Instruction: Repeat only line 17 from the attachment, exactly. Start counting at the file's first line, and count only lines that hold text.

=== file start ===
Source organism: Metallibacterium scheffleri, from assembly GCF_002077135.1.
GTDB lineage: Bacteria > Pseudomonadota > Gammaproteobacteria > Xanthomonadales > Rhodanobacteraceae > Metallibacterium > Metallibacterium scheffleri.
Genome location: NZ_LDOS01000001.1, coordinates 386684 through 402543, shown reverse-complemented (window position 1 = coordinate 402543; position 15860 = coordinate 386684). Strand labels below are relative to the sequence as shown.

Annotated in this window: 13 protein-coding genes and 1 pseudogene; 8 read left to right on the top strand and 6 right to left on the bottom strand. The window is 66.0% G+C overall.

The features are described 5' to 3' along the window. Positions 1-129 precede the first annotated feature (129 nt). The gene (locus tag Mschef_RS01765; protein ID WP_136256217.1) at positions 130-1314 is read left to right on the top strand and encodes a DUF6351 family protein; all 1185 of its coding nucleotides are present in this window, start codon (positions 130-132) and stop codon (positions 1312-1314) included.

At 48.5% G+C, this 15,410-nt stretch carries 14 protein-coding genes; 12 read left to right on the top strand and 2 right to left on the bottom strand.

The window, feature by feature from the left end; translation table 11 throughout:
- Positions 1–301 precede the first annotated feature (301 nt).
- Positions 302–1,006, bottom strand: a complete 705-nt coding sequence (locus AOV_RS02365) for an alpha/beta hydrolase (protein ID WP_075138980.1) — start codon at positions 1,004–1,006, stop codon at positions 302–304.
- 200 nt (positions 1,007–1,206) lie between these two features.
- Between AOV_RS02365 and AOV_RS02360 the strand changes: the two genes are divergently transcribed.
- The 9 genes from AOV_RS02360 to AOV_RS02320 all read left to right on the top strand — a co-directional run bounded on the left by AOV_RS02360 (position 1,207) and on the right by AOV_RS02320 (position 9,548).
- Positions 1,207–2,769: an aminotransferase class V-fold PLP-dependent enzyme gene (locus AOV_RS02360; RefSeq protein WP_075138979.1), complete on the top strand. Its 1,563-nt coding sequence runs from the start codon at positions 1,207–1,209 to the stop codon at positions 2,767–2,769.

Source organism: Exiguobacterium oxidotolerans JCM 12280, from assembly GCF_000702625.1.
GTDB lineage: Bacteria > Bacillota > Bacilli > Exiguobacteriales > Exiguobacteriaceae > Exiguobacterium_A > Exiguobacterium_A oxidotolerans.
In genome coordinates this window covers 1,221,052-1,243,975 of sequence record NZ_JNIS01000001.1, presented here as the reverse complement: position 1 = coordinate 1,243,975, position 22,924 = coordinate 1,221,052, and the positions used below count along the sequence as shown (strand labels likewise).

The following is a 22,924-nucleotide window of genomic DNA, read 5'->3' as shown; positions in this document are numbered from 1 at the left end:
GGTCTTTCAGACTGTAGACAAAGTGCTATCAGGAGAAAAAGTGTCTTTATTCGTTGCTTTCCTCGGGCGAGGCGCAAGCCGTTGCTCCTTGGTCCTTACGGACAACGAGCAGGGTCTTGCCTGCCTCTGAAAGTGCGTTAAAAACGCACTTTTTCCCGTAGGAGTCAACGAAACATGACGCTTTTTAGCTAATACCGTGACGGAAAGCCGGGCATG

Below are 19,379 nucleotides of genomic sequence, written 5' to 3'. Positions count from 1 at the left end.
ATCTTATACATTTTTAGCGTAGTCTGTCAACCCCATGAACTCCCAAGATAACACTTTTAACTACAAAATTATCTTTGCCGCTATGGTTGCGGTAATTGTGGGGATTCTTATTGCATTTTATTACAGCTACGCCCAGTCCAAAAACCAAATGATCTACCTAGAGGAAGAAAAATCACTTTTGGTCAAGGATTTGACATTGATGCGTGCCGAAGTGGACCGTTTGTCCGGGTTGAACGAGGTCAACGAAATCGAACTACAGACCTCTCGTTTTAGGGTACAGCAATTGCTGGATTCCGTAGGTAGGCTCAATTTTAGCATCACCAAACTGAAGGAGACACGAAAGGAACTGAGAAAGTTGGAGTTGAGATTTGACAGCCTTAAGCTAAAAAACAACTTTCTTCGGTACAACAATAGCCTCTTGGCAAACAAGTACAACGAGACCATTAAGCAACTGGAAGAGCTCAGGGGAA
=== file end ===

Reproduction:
The following is a 22,924-nucleotide window of genomic DNA, read 5'->3' as shown; positions in this document are numbered from 1 at the left end: